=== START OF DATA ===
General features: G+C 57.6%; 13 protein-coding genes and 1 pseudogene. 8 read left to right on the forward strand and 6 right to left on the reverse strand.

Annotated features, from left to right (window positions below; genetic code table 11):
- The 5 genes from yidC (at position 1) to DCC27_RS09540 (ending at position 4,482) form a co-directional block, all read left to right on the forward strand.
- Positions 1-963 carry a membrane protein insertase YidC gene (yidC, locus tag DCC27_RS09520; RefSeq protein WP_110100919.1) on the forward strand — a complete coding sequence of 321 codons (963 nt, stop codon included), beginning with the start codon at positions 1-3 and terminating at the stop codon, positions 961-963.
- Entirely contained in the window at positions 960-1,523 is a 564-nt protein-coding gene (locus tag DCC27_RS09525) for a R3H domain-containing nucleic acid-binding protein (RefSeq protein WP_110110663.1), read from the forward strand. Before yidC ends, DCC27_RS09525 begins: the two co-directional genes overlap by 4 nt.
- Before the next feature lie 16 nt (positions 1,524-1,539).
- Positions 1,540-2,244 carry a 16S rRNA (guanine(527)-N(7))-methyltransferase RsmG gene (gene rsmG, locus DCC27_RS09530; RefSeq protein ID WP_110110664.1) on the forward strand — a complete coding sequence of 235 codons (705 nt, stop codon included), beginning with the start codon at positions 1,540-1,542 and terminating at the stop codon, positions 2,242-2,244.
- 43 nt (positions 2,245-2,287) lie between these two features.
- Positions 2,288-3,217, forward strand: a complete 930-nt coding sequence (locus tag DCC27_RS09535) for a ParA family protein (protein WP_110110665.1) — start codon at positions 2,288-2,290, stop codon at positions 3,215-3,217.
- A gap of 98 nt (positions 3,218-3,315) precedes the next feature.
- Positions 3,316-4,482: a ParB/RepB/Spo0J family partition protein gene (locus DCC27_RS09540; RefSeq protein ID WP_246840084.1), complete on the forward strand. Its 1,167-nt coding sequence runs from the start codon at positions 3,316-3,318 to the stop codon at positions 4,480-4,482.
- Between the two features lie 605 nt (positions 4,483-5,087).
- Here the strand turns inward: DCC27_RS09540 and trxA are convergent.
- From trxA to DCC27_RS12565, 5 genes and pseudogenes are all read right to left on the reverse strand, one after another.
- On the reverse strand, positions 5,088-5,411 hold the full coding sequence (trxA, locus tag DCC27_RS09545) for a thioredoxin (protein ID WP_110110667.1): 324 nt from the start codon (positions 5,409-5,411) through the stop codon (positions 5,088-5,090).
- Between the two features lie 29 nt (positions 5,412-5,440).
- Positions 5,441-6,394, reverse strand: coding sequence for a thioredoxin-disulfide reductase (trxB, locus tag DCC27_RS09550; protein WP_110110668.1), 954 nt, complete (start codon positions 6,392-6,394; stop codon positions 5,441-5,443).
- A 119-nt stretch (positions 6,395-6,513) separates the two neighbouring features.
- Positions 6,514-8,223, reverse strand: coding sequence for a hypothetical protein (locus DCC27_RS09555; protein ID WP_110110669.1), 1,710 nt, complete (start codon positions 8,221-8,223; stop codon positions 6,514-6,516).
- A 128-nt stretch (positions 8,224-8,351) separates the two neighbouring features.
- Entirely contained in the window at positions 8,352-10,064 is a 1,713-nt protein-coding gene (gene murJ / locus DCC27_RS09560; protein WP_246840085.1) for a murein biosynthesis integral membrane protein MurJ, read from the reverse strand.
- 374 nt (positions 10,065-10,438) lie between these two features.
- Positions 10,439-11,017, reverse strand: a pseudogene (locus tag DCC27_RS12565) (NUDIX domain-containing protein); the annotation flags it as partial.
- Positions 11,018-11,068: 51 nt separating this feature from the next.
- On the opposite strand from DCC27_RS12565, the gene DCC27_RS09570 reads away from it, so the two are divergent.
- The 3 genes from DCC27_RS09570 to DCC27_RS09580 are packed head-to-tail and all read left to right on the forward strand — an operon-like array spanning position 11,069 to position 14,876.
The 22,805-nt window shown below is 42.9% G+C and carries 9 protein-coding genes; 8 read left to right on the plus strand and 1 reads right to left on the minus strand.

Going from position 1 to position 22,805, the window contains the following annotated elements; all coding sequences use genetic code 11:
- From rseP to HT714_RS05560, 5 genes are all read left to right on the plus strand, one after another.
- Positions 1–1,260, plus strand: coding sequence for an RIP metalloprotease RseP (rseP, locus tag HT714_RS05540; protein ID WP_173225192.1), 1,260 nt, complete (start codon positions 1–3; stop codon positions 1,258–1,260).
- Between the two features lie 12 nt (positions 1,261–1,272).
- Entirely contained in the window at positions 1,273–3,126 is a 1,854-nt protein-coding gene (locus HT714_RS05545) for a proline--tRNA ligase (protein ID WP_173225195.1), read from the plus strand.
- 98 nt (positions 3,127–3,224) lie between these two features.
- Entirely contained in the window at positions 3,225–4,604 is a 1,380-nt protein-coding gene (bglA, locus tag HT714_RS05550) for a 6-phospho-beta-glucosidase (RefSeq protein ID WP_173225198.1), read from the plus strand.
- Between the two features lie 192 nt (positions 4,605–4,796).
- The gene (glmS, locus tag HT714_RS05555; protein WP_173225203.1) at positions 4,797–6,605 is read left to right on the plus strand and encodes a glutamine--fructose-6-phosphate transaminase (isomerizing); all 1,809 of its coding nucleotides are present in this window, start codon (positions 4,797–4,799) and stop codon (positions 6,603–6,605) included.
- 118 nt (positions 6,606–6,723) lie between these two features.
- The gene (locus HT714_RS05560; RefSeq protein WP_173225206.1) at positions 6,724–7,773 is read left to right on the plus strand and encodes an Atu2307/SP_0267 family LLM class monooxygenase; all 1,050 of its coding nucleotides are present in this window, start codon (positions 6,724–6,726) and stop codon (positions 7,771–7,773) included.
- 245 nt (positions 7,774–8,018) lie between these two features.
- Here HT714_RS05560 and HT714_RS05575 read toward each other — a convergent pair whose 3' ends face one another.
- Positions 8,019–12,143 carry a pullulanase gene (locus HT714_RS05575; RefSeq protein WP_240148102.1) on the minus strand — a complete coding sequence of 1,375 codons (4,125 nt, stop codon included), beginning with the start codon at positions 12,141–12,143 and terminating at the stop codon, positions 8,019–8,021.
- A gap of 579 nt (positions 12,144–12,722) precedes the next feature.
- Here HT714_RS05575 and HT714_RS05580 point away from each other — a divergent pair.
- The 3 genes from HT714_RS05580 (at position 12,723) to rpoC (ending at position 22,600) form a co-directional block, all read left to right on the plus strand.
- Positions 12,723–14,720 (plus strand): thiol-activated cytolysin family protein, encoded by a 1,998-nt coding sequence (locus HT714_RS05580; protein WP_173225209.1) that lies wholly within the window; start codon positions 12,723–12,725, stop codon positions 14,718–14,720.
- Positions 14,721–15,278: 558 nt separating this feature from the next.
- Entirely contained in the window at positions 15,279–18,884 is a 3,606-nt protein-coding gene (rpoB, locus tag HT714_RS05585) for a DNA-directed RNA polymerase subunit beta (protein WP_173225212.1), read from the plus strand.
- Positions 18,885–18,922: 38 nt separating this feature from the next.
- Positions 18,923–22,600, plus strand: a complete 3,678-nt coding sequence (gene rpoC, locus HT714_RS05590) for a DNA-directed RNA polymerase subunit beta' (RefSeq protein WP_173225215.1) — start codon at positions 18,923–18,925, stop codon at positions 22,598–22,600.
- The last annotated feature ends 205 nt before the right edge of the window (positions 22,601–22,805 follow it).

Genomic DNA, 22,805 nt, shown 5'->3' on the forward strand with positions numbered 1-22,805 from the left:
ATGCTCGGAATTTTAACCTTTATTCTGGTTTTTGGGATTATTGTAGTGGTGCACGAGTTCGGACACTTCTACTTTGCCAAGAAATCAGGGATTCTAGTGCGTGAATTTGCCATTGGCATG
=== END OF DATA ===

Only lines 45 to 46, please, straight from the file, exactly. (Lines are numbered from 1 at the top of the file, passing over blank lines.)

- Positions 12,723–14,720 (plus strand): thiol-activated cytolysin family protein, encoded by a 1,998-nt coding sequence (locus HT714_RS05580; protein WP_173225209.1) that lies wholly within the window; start codon positions 12,723–12,725, stop codon positions 14,718–14,720.
- Positions 14,721–15,278: 558 nt separating this feature from the next.